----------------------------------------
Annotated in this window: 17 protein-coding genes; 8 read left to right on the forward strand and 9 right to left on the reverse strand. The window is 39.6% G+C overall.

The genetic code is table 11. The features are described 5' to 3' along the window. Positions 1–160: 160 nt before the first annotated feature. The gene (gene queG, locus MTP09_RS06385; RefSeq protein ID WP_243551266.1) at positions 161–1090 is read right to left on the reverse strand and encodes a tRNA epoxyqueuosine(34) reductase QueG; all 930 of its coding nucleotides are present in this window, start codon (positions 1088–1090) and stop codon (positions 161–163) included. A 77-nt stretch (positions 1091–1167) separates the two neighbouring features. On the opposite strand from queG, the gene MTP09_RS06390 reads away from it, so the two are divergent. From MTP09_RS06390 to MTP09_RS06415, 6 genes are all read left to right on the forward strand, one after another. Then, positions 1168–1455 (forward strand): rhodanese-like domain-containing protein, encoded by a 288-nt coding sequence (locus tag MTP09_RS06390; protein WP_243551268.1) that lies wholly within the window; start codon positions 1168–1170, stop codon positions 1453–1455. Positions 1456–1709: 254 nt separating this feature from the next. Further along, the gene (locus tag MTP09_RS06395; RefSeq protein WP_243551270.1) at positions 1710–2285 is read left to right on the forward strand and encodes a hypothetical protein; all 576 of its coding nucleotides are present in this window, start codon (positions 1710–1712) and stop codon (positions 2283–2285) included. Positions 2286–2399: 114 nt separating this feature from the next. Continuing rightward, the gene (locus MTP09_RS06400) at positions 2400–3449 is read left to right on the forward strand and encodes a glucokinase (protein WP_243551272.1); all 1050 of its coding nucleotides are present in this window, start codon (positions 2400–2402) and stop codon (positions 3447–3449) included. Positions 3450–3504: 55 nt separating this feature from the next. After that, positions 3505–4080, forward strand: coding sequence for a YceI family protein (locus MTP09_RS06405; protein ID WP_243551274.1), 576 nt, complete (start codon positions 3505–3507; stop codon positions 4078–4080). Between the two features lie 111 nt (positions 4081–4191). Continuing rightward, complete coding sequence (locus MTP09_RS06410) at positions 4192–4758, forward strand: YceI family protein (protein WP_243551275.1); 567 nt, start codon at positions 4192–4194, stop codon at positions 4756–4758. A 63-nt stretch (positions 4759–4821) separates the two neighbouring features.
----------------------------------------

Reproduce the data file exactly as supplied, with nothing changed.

Annotated in this window: 17 protein-coding genes; 8 read left to right on the forward strand and 9 right to left on the reverse strand. The window is 39.6% G+C overall.

The genetic code is table 11. The features are described 5' to 3' along the window. Positions 1–160: 160 nt before the first annotated feature. The gene (gene queG, locus MTP09_RS06385; RefSeq protein ID WP_243551266.1) at positions 161–1090 is read right to left on the reverse strand and encodes a tRNA epoxyqueuosine(34) reductase QueG; all 930 of its coding nucleotides are present in this window, start codon (positions 1088–1090) and stop codon (positions 161–163) included. A 77-nt stretch (positions 1091–1167) separates the two neighbouring features. On the opposite strand from queG, the gene MTP09_RS06390 reads away from it, so the two are divergent. From MTP09_RS06390 to MTP09_RS06415, 6 genes are all read left to right on the forward strand, one after another. Then, positions 1168–1455 (forward strand): rhodanese-like domain-containing protein, encoded by a 288-nt coding sequence (locus tag MTP09_RS06390; protein WP_243551268.1) that lies wholly within the window; start codon positions 1168–1170, stop codon positions 1453–1455. Positions 1456–1709: 254 nt separating this feature from the next. Further along, the gene (locus tag MTP09_RS06395; RefSeq protein WP_243551270.1) at positions 1710–2285 is read left to right on the forward strand and encodes a hypothetical protein; all 576 of its coding nucleotides are present in this window, start codon (positions 1710–1712) and stop codon (positions 2283–2285) included. Positions 2286–2399: 114 nt separating this feature from the next. Continuing rightward, the gene (locus MTP09_RS06400) at positions 2400–3449 is read left to right on the forward strand and encodes a glucokinase (protein WP_243551272.1); all 1050 of its coding nucleotides are present in this window, start codon (positions 2400–2402) and stop codon (positions 3447–3449) included. Positions 3450–3504: 55 nt separating this feature from the next. After that, positions 3505–4080, forward strand: coding sequence for a YceI family protein (locus MTP09_RS06405; protein ID WP_243551274.1), 576 nt, complete (start codon positions 3505–3507; stop codon positions 4078–4080). Between the two features lie 111 nt (positions 4081–4191). Continuing rightward, complete coding sequence (locus MTP09_RS06410) at positions 4192–4758, forward strand: YceI family protein (protein WP_243551275.1); 567 nt, start codon at positions 4192–4194, stop codon at positions 4756–4758. A 63-nt stretch (positions 4759–4821) separates the two neighbouring features.